Hair loss is one of the side effects of hormone therapy. But it doesn’t just affect women—men too can experience thinning hair. And oral contraceptives are the most common form. So what do you do about it? There are several options out there, including natural remedies like saw palmetto and vitamin B12 injections. But some people prefer to avoid hormones altogether. Here’s how you can prevent hair loss without taking anything.
You’re Hard on Your Hair
The most common mistake people make when styling their hair is brushing wet hair. This causes tangles and makes hair look frizzy. If you want to keep your hair looking shiny, smooth and bouncy, follow these tips.
1. Use a wide tooth comb to detangle hair.
2. Do NOT use a round brush. Round brushes are too hard on hair and cause damage. A flat bristle brush works best.
3. Avoid brushing wet hair. Wet hair is difficult to manage because it tends to stick together.
4. When blow drying, don’t overdo it. Blow dryers can dry out hair.
5. Don’t touch your hair while it’s still wet. Touching hair while it’s still moist can cause split ends.
6. Keep hair moisturized. Moisture helps hair retain shine and bounce.
You Use Heat and Science on It
Hot tools dry faster than cold tools. You use heat and science on it.
The most common type of tool used in the salon industry is the blowdryer. Hair stylists use blowdrys to straighten, curl, wave, sculpt, set curls, and even add volume. Blowdryers come in different sizes and styles. Some blowdryers are cordless and others have cords. Corded blowdryers require a plug, while cordless models run off batteries.
There are several types of blowdryers. They range from low wattage to high wattage. Low wattage blowdryers produce less heat and are good for styling fine hair. High wattage blowdryers generate more heat and are great for thickening hair.
A hot tool dries hair fast. A hot tool is usually plugged into a wall outlet. When you turn on the power switch, the unit heats up quickly. Once the temperature reaches the desired level, you can start drying hair.
When choosing a hot tool, consider how often you plan to use it. If you don’t plan to use it very often, you might want to choose a model that doesn’t take too long to heat up. On the other hand, if you’re planning to use a hot tool every day, you’ll probably want to buy one that heats up quickly.
If you have curly hair, you’ll want to use a flat iron. Flat irons work best on coarse hair because the heat penetrates the strands better. Flat irons are similar to curling irons except they don’t contain a heating element inside the barrel. Instead, flat irons have plates that move across each other. This action creates friction and heat.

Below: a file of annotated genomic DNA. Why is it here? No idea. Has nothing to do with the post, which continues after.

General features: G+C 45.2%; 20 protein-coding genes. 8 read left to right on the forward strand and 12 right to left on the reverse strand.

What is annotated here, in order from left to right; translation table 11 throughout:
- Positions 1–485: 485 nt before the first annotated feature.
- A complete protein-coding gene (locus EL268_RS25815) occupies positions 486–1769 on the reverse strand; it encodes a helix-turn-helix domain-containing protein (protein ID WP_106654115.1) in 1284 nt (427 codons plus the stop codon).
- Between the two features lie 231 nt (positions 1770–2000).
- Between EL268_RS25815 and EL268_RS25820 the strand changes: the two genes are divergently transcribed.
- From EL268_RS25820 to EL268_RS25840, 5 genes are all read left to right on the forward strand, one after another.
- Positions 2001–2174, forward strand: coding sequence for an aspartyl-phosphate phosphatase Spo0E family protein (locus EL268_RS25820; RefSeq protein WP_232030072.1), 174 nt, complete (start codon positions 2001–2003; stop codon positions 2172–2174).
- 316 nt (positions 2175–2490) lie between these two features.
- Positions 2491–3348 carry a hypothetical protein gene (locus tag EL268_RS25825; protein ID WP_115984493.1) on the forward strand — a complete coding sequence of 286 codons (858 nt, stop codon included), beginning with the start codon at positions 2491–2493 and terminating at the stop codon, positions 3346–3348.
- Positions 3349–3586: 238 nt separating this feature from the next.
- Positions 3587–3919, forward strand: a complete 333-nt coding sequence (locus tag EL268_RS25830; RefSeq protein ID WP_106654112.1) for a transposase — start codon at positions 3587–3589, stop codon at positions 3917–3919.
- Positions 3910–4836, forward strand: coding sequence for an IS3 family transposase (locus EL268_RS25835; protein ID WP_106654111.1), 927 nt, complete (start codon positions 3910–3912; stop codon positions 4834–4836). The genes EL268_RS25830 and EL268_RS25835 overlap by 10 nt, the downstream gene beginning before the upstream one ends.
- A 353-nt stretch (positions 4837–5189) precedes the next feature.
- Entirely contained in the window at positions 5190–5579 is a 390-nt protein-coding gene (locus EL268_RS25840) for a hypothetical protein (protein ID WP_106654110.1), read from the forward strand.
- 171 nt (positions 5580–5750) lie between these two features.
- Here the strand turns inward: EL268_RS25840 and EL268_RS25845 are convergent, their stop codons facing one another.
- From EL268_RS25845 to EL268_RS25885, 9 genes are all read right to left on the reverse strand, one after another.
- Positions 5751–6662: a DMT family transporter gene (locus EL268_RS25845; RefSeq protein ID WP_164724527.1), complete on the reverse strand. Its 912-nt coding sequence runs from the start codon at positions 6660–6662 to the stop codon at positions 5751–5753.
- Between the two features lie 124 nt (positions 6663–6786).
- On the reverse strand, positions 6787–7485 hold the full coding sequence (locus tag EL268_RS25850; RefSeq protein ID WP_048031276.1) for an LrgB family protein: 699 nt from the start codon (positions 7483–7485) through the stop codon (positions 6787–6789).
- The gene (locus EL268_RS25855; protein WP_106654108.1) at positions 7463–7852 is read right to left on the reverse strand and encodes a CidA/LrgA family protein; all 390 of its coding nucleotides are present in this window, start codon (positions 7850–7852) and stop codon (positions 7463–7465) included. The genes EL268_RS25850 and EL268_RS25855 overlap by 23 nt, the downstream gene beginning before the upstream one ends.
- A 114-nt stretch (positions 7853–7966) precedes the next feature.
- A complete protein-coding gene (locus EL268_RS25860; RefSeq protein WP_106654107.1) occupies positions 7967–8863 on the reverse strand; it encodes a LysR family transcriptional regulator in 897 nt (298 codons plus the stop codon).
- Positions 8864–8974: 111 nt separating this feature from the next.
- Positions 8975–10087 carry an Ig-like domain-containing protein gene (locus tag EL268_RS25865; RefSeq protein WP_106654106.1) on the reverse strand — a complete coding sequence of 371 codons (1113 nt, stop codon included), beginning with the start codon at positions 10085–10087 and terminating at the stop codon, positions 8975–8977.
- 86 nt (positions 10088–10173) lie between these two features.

To prevent damage to hair, use a comb to smooth out frizzies before you flatten them. Also, make sure to apply products evenly throughout the length of your hair.
You Have Another Condition
Hair loss can be caused by a number of different factors, including stress, hormonal changes, medications, diet, illness, and genetics. Telogen effluvium is one of those conditions that affects women much more often than men. This condition causes hair to fall out suddenly, usually due to a change in hormones. In most cases, it happens over a period of weeks or months.
The good news is that there are ways to treat this condition. Your dermatologist can help determine what the cause of your hair loss is. He or she might recommend medication or even surgery if necessary. You can also try some home remedies to stimulate growth and prevent further shedding.
You’re Going Through Menopause
Hair loss is one of the most common symptoms of perimenopause and menopause. But it’s normal. And there are ways you can help prevent it.
Menopause is the end of menstruation and the beginning of the changes associated with aging. While some women experience hot flashes, night sweats, mood swings and vaginal dryness, others don’t notice anything different about their bodies.
But while many women go through menopause naturally, some experience premature menopause due to medical conditions like thyroid disease, ovarian cysts, polycystic ovary syndrome and cancer.
The good news is that hair loss is completely normal during menopause. In fact, it happens because estrogen levels drop and testosterone levels rise. This causes hair follicles to shrink and become dormant.
While hair loss typically occurs around the temples and crown area of the head, it can occur anywhere on the scalp.
In addition to hair loss, women often experience thinning hair. If you see thinning hair, talk to your doctor. You could be experiencing early signs of menopause.
If you do experience hair loss, here are some tips to keep your hair healthy and strong:
You Pull It Out
Trichotillomania — also known as hair pulling — affects about 4 million Americans, according to the National Institute for Mental Health.
Hairpullers pull out their hair because it feels good. They don’t think they’re doing anything wrong. But they are.
The disorder is called “trichotillomania,” and it causes sufferers to compulsively pluck their eyebrows, eyelashes, body hair, head hair, pubic hair, armpit hair, and even fingernails.
There is no cure for tricho.
You Have an Eating Disorder
Anorexia and bulimic disorders are mental health issues that affect millions of people around the world. They’re often called eating disorders because they involve a person losing too much weight, and they’re usually caused by emotional distress. If you think someone you know might have an eating disorder, here are some signs to look out for:
• You notice your friend or family member gaining or losing weight without explanation.
• Your friend or family member refuses to eat certain foods, even though she or he enjoys those foods.
• Your friend seems preoccupied with food, dieting, exercise, body shape, or weight.
• Your friend eats very little during meals, and/or overeats afterward.
• Your friend uses laxatives, diuretics, enemas, or vomiting to lose weight.
• Your friends or family members avoid social situations where food is served.